Jeremy Garvey

Monday, 23 May 2005 20:00

The science of M&A

There's no science behind a deal, a true merger or acquisition. Stanley Foster Reed's classic book, "The Art of M&A: A Merger Acquisition Buyout Guide," makes that clear.

Deals are like everything else, and things just don't always work out the way they should. There are three things that screw up deals people, people and people. That's an oversimplification, because many things other than people can complicate deals, but it is usually the players involved who add the complexity.

Accordingly, here is a four-part plan to help you reduce M&A deal risk.

* Deal people. Surround yourself with people who are deal people. There are a lot of talented advisers, but you need one who knows what is important and what is not -- someone who knows when to fight and when to take a view on what is a real risk and what is esoteric. Your adviser also has to be able to explain in plain English what it will take to close the deal, because if the other folks don't know what you are trying to say, you're never going to get the deal done.

* Control what you can, chase what you cannot. Control those things that you can and manage those things that you can't. There are a lot of things that are within everybody's control in a deal, and you should put those on a list and make sure somebody is responsible for getting them done. There are other things outside of your control ,and you need to stop early in the process and try to anticipate those potential road blocks. Expect the unexpected.

* Due diligence matters. Don't confuse effort with results. Results matter, effort is a far second place, and in most instances, it's the junior or inexperienced people looking at due diligence.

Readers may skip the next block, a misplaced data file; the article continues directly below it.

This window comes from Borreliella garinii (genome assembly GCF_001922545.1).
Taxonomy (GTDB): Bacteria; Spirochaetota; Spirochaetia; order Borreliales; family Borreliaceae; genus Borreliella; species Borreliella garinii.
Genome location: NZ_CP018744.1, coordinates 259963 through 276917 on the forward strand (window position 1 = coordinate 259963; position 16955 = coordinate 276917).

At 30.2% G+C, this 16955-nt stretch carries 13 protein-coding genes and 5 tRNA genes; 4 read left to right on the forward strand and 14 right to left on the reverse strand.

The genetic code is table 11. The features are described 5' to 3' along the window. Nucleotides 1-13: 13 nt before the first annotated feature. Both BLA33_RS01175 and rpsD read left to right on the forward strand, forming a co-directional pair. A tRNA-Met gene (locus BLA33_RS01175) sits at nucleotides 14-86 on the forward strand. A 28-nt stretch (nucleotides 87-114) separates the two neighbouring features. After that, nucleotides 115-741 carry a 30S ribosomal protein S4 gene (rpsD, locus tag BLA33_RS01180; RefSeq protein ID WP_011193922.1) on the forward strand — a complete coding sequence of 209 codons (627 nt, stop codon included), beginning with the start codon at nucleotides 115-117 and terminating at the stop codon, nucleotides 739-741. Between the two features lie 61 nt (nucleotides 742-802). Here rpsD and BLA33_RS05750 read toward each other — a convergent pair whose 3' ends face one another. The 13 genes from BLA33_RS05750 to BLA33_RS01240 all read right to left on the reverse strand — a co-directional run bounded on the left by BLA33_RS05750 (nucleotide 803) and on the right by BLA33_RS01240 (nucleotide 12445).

In the electronic age, people spend less time looking at documents and more time worrying about economics. Don't make the same mistake. It's rare that there are absolute smoking guns, but usually there are pretty good signs that somebody has gunpowder on their hands.

If something doesn't seem to make sense in the due diligence, there is probably a reason, so dig deeper. Due diligence is always a balance of getting usable information at an acceptable cost within the time required, but do not ignore what does not make sense.

* It is about the deal. Unpack the emotion. Deals are like anything else -- things are bound to go wrong and things are going to go right. People are likely going to get upset, tired and frustrated.

The best deal people have the whole range of emotions, but they only use those emotions when it best suits getting the deal done. In real fact, it is never personal. It is always just about the deal.

That's not to say that true deal people are not competitive or passionate about what they do, but they keep their eye on the ball and they don't let anything get in the way of the deal.

There is a lot that can hinder deals, particularly in complicated regulatory environments post-Sarbanes-Oxley. And, it's not just people. No one can predict the future, and you can't predict what is going to impact your deal.

But what you can do is find the right people to be on your team, determine and anticipate what you can and can't control, do your homework and ultimately, make it about the deal.

Jeremiah G. Garvey is a shareholder with Buchanan Ingersoll, practicing with the firm's corporate finance and technology section. He maintains a broad corporate practice, and focuses on private capital financings, public securities offerings, securities law compliance, general corporate guidance, and governance and equity-based compensation issues. Reach him at (412) 562-8811 or at garveyjg@bipc.com.